Now, however, I would change this slightly. Instead of believing we are "right," I think that it may serve our day better to believe that our view is "better" (or, in the right context, "best"). This slight nuance changes the ethos of dialogue by using comparative language rather than dualistic, zero-sum language. The term "better" does not invalidate all other views as "wrong," yet still stands with conviction that it is "better" given the circumstance. Moreover, the term "better" is open-ended, leaving room for improvement and future adjustments, while at the same time taking responsibility to stand up for itself in the moment.

This terminology also takes into consideration the plurality of contexts in which viewpoints can be "better" (or "worse") rather than simply "right" and "wrong." It is also advantageous because, unlike the term "right," it does not automatically apply universally to every person in all situations. Instead, this language leaves room to learn from new experience. 

Much more could be said about the benefit of this language.

Be Humble... Be Confident... For Now.

We are blessed to live in an age where millions of people critique the metanarratives of our world. I am so happy to have inherited a tradition of doubting the metaphysics of oppressive institutions and the assumptions of Enlightenment ideals. Yet, as per usual, we must find the balance rather than ride the pendulum all the way to the other side. Epistemic humility is a necessity if we deeply spiritual beings are going to find our humanity in the way of faith. So hold your views with humility and openness, knowing that we see through a glass darkly. Yours is not simply the definitive "right" answer, but rather the "better" or "best" one... for now.

At the same time, remember that faith is not only the embrace of doubt, darkness, and death, it is also the assurance of things hoped for and the conviction of things unseen. So spare me your false humility and ideological escapism. Hold your view with conviction and believe in it... for now.


* In my opinion, such is the premise of reality; and it was modernity's pride in science that gave us the false reality of certainty from which postmodernism offers liberation.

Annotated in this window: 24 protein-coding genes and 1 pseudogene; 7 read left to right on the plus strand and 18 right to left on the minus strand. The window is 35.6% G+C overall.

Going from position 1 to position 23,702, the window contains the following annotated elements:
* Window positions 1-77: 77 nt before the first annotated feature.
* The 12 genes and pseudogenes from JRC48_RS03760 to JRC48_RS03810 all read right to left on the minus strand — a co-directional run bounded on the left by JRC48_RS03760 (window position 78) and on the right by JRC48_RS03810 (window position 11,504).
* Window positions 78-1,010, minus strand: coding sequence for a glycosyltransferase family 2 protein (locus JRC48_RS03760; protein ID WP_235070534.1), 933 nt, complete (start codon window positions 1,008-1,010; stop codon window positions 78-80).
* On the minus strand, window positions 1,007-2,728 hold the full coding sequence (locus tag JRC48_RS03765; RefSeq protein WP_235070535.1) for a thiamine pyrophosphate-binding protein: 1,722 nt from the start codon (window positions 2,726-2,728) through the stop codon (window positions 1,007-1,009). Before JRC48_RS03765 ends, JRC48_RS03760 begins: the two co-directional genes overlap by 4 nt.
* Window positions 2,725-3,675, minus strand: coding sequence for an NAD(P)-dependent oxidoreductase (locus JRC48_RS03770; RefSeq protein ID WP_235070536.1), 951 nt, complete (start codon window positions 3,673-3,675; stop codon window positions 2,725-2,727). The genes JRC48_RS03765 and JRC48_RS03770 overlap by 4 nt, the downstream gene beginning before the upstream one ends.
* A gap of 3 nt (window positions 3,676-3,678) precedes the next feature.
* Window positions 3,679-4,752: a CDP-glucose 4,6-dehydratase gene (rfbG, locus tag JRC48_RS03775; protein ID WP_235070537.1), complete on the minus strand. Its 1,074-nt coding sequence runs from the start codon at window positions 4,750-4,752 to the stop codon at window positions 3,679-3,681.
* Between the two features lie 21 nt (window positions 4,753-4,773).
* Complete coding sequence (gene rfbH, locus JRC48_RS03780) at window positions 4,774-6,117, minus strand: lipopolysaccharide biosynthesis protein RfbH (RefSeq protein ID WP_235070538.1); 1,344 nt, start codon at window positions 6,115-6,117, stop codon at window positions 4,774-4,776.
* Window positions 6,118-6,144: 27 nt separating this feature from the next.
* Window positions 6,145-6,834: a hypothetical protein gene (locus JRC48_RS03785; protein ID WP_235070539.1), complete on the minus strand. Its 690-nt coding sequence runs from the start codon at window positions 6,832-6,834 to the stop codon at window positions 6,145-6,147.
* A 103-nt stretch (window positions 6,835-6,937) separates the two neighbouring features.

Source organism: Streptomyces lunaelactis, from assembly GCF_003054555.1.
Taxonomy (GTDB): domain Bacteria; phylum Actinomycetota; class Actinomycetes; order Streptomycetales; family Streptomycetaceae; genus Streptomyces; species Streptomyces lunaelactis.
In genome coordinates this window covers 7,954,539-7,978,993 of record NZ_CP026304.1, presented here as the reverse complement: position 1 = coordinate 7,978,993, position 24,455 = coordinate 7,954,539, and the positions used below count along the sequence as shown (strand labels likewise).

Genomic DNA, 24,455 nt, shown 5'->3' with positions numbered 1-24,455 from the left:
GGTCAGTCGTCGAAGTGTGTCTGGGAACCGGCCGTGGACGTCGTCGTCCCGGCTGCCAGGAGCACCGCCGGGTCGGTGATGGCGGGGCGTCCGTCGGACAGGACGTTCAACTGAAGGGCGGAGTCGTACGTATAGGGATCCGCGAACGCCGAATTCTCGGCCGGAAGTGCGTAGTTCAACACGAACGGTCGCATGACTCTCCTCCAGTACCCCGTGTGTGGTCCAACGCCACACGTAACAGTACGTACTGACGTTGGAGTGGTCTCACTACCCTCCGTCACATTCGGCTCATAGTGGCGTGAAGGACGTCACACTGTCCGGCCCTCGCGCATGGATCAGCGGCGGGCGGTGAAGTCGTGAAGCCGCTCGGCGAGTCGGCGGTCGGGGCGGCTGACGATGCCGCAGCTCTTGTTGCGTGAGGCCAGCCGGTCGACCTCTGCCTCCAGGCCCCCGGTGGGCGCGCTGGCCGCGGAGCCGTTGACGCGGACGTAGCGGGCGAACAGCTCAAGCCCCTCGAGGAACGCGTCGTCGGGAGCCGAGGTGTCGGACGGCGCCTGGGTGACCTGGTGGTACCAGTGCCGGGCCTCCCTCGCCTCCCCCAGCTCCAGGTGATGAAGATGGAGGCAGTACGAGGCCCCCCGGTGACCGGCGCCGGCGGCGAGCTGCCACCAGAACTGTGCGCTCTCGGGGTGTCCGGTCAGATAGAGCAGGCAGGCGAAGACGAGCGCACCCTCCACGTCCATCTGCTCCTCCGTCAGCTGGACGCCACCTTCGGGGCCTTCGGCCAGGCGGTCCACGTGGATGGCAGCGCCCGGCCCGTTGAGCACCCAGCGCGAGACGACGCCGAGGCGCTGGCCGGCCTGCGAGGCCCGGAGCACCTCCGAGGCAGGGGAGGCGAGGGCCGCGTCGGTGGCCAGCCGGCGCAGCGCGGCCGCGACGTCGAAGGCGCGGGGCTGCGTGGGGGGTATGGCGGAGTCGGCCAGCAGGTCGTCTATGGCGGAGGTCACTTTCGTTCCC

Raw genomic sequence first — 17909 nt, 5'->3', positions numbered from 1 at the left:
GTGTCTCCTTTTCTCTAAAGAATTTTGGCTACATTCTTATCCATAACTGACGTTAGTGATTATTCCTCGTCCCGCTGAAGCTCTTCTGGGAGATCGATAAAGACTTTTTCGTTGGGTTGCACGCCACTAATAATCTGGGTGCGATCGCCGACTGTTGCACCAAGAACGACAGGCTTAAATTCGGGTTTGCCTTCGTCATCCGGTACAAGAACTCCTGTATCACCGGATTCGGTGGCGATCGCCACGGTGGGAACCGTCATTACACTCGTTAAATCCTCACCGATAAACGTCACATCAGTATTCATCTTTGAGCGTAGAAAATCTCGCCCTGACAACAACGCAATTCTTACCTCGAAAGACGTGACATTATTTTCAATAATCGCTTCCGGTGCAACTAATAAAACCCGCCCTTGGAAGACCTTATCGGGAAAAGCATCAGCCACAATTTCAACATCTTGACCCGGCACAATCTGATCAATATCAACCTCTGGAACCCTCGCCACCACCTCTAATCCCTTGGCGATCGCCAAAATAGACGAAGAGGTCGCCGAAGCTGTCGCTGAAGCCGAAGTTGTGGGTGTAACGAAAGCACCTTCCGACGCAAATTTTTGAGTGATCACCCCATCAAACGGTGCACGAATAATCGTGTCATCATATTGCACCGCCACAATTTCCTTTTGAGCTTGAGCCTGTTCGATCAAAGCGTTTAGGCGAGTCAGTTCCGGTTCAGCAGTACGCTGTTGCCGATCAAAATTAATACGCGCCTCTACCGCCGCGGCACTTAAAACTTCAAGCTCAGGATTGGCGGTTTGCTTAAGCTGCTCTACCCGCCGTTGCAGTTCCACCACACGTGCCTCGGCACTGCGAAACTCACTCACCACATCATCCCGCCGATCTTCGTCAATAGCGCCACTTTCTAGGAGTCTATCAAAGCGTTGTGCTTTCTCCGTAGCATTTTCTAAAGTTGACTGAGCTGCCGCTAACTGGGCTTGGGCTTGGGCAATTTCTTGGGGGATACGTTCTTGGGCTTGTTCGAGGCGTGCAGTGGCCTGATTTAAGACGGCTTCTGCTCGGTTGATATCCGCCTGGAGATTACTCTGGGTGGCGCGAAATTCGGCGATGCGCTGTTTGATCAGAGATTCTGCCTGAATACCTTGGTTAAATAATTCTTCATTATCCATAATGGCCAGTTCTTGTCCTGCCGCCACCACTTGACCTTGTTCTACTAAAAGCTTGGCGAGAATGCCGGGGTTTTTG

1. Wait, let me guess- are these mostly young people you're talking about? I think lack of confidence might be mixed in there somewhere. People get better at posturing as they age- if not actually more confident.

  2. Thanks for the comment, Dani. I was not necessarily picturing only young people (and what defines "young"? adolescence? 20's? 30's? young intellectually?). But I do agree with you that posturing gets better with age.

    I've encountered many - and read about this phenomenon in books about PM culture - to affirm this post's embedded assumption that a lot of "PM people" are hesitant to BELIEVE & CONFESS they are "right" or their view is "the best" etc.

  3. Hi Josh,

    You have written another challenging essay, Josh. I share your suspicion that Uriah Heep, the falsely humble villain in Dickens' David Copperfield, lurks behind many a qualification of our convictions. Your recommendation of the language of comparison intrigues me, for now :) Though I wonder if it could evoke the impression of competitiveness, i.e., my view is better than yours.

    In my experience, anecdotal though that necessarily is, concern about the impression we make often is at the root of the language you object to. We don't want people to think we are inflexible, dogmatic or unwilling to consider other possibilities. But I think your criticism of conditional language includes this motive too. In which case, I am still hiding an actual conviction.